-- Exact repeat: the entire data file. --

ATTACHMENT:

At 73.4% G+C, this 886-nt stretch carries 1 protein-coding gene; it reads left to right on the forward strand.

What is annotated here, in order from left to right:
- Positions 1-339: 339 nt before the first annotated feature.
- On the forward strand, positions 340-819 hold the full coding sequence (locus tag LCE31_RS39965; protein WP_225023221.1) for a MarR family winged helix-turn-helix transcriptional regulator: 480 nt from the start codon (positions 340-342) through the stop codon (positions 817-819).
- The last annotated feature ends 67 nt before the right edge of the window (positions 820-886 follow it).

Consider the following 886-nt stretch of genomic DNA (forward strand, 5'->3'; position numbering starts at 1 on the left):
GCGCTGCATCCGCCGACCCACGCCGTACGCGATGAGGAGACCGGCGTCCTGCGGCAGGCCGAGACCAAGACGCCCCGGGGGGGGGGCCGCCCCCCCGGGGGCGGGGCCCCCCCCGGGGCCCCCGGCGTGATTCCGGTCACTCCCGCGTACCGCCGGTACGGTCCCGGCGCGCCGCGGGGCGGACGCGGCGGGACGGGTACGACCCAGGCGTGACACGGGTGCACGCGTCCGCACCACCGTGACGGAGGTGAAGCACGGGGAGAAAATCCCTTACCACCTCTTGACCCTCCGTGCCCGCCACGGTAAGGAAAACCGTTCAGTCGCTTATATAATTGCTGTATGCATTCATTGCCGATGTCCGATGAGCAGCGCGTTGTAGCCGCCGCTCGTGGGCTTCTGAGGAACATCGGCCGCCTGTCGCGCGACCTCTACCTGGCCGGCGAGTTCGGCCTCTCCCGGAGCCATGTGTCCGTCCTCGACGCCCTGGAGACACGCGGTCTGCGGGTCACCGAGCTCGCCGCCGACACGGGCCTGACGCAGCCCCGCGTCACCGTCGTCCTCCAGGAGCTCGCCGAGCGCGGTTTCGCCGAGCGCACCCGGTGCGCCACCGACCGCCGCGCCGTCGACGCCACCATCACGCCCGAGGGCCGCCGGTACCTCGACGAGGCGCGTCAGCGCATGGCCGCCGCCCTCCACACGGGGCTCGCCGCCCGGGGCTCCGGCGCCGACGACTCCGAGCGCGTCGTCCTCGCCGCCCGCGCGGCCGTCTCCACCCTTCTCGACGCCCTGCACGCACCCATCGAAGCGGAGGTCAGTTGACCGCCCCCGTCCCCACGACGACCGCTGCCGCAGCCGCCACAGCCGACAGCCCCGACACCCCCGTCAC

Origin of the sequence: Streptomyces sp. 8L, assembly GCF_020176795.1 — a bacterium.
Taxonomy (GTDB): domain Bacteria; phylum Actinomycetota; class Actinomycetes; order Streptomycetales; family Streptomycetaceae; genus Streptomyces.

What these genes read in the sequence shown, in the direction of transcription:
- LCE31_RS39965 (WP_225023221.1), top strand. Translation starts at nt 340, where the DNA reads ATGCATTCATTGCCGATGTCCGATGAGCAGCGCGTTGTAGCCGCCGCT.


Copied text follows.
At 73.4% G+C, this 886-nt stretch carries 1 protein-coding gene; it reads left to right on the forward strand.

What is annotated here, in order from left to right:
- Positions 1-339: 339 nt before the first annotated feature.
- On the forward strand, positions 340-819 hold the full coding sequence (locus tag LCE31_RS39965; protein WP_225023221.1) for a MarR family winged helix-turn-helix transcriptional regulator: 480 nt from the start codon (positions 340-342) through the stop codon (positions 817-819).
- The last annotated feature ends 67 nt before the right edge of the window (positions 820-886 follow it).

Consider the following 886-nt stretch of genomic DNA (forward strand, 5'->3'; position numbering starts at 1 on the left):
GCGCTGCATCCGCCGACCCACGCCGTACGCGATGAGGAGACCGGCGTCCTGCGGCAGGCCGAGACCAAGACGCCCCGGGGGGGGGGCCGCCCCCCCGGGGGCGGGGCCCCCCCCGGGGCCCCCGGCGTGATTCCGGTCACTCCCGCGTACCGCCGGTACGGTCCCGGCGCGCCGCGGGGCGGACGCGGCGGGACGGGTACGACCCAGGCGTGACACGGGTGCACGCGTCCGCACCACCGTGACGGAGGTGAAGCACGGGGAGAAAATCCCTTACCACCTCTTGACCCTCCGTGCCCGCCACGGTAAGGAAAACCGTTCAGTCGCTTATATAATTGCTGTATGCATTCATTGCCGATGTCCGATGAGCAGCGCGTTGTAGCCGCCGCTCGTGGGCTTCTGAGGAACATCGGCCGCCTGTCGCGCGACCTCTACCTGGCCGGCGAGTTCGGCCTCTCCCGGAGCCATGTGTCCGTCCTCGACGCCCTGGAGACACGCGGTCTGCGGGTCACCGAGCTCGCCGCCGACACGGGCCTGACGCAGCCCCGCGTCACCGTCGTCCTCCAGGAGCTCGCCGAGCGCGGTTTCGCCGAGCGCACCCGGTGCGCCACCGACCGCCGCGCCGTCGACGCCACCATCACGCCCGAGGGCCGCCGGTACCTCGACGAGGCGCGTCAGCGCATGGCCGCCGCCCTCCACACGGGGCTCGCCGCCCGGGGCTCCGGCGCCGACGACTCCGAGCGCGTCGTCCTCGCCGCCCGCGCGGCCGTCTCCACCCTTCTCGACGCCCTGCACGCACCCATCGAAGCGGAGGTCAGTTGACCGCCCCCGTCCCCACGACGACCGCTGCCGCAGCCGCCACAGCCGACAGCCCCGACACCCCCGTCAC

Origin of the sequence: Streptomyces sp. 8L, assembly GCF_020176795.1 — a bacterium.
Taxonomy (GTDB): domain Bacteria; phylum Actinomycetota; class Actinomycetes; order Streptomycetales; family Streptomycetaceae; genus Streptomyces.

What these genes read in the sequence shown, in the direction of transcription:
- LCE31_RS39965 (WP_225023221.1), top strand. Translation starts at nt 340, where the DNA reads ATGCATTCATTGCCGATGTCCGATGAGCAGCGCGTTGTAGCCGCCGCT.